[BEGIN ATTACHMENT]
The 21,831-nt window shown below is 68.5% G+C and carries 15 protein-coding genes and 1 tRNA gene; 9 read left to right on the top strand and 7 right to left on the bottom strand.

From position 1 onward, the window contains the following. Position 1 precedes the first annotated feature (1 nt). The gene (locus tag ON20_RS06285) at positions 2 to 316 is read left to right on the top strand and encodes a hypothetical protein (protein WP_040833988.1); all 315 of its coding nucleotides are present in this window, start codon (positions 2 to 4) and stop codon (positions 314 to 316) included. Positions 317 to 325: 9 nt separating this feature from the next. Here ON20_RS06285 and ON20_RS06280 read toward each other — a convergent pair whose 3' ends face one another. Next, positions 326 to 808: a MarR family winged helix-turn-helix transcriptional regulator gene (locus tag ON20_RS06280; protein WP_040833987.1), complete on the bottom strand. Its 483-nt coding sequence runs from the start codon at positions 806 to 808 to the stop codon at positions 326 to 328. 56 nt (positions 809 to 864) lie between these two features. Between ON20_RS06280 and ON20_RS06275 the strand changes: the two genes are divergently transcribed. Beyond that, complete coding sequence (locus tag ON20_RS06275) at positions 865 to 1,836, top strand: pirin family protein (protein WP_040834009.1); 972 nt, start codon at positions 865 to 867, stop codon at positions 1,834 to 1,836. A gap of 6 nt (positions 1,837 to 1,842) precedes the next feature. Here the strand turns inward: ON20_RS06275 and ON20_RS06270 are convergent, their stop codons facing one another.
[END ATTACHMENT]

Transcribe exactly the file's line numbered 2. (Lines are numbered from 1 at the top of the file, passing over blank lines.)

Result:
From position 1 onward, the window contains the following. Position 1 precedes the first annotated feature (1 nt). The gene (locus tag ON20_RS06285) at positions 2 to 316 is read left to right on the top strand and encodes a hypothetical protein (protein WP_040833988.1); all 315 of its coding nucleotides are present in this window, start codon (positions 2 to 4) and stop codon (positions 314 to 316) included. Positions 317 to 325: 9 nt separating this feature from the next. Here ON20_RS06285 and ON20_RS06280 read toward each other — a convergent pair whose 3' ends face one another. Next, positions 326 to 808: a MarR family winged helix-turn-helix transcriptional regulator gene (locus tag ON20_RS06280; protein WP_040833987.1), complete on the bottom strand. Its 483-nt coding sequence runs from the start codon at positions 806 to 808 to the stop codon at positions 326 to 328. 56 nt (positions 809 to 864) lie between these two features. Between ON20_RS06280 and ON20_RS06275 the strand changes: the two genes are divergently transcribed. Beyond that, complete coding sequence (locus tag ON20_RS06275) at positions 865 to 1,836, top strand: pirin family protein (protein WP_040834009.1); 972 nt, start codon at positions 865 to 867, stop codon at positions 1,834 to 1,836. A gap of 6 nt (positions 1,837 to 1,842) precedes the next feature. Here the strand turns inward: ON20_RS06275 and ON20_RS06270 are convergent, their stop codons facing one another.